Magazine article National Defense

Army Takes $35 Million Hit on Joint Common Missile

Magazine article National Defense

Army Takes $35 Million Hit on Joint Common Missile

Article excerpt

As a result of funding cuts, the Army is unable to bring a second industry competitor into one of its largest missile programs.

The Army selected a single contractor to build the multi-service "joint common missile," but wanted to engage two suppliers to compete in the development of the seeker--a complex tri-mode system that will combine laser, radar and infrared guidance into a single device.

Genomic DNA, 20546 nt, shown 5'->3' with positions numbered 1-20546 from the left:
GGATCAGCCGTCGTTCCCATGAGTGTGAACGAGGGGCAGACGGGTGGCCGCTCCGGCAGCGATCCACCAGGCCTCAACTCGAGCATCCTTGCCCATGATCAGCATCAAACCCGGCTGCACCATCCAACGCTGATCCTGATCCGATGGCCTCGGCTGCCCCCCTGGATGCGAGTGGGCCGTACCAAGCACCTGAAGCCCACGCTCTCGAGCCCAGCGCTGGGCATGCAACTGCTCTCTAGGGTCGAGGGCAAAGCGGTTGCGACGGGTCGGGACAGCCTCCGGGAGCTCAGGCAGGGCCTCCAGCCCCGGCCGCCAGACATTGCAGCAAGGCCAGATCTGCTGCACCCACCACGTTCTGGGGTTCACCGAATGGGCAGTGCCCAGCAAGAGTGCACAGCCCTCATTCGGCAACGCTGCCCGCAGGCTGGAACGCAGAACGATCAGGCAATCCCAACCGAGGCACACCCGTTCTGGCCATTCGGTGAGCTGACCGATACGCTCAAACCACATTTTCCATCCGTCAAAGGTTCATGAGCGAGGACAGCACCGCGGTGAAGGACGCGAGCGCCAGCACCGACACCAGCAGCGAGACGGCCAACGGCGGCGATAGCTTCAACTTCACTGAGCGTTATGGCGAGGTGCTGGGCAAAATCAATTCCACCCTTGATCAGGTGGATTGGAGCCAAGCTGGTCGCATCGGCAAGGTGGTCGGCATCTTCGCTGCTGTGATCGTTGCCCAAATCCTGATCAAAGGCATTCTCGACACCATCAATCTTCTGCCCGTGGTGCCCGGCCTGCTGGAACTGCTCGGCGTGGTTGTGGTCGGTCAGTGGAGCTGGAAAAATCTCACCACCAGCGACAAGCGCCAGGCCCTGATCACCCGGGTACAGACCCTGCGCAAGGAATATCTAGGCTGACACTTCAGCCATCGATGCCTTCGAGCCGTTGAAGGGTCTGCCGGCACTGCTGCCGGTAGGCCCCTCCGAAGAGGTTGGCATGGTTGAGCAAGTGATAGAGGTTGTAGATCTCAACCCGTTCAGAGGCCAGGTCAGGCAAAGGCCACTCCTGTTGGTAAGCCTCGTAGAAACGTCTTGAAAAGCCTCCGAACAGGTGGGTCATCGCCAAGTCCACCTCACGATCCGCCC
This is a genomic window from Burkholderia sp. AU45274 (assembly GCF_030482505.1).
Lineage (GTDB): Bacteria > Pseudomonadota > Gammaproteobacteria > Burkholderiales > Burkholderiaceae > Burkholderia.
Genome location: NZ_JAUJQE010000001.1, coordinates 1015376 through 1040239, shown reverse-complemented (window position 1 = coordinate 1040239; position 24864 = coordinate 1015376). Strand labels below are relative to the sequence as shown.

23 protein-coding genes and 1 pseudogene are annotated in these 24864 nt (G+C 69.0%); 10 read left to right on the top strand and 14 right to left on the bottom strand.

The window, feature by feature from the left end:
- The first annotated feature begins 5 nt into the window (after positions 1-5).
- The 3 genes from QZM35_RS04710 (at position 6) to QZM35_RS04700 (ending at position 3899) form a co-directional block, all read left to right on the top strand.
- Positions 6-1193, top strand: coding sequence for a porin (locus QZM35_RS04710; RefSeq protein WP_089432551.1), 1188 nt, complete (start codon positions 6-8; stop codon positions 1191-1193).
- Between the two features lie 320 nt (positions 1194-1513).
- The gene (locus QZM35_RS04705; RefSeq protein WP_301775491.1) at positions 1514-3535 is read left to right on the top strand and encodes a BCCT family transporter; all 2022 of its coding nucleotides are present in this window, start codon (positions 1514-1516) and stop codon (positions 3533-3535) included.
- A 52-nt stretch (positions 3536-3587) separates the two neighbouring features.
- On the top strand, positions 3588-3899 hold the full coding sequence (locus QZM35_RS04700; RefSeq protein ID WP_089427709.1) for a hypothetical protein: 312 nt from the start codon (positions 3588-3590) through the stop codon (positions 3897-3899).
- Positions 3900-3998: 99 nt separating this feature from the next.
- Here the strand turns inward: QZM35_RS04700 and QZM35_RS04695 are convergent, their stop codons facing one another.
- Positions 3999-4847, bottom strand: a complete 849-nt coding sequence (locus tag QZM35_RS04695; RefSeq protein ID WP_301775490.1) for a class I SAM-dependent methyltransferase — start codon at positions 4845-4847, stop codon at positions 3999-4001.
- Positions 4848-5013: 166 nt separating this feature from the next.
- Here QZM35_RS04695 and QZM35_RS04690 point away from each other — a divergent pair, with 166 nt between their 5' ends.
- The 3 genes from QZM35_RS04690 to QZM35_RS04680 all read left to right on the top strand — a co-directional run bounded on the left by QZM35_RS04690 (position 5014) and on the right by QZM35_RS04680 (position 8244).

Lockheed Martin Missiles and Fire Control won a $53 million contract in May to begin developing the joint common missile. One of the two losing competitors, Raytheon and Boeing, potentially could have been selected as a back-up contractor just for the seeker work. That will not be possible, at least in the foreseeable future, because the Army has no funds to support a second contractor, said Brig. Gen. Mike Cannon, Army program executive officer for tactical missiles.

In the fiscal year 2005 spending bill for the Defense Department, Congress cut the $35 million the Army had sought for a back-up contractor, Cannon said at a recent industry conference of the Institute for Defense and Government Advancement. …

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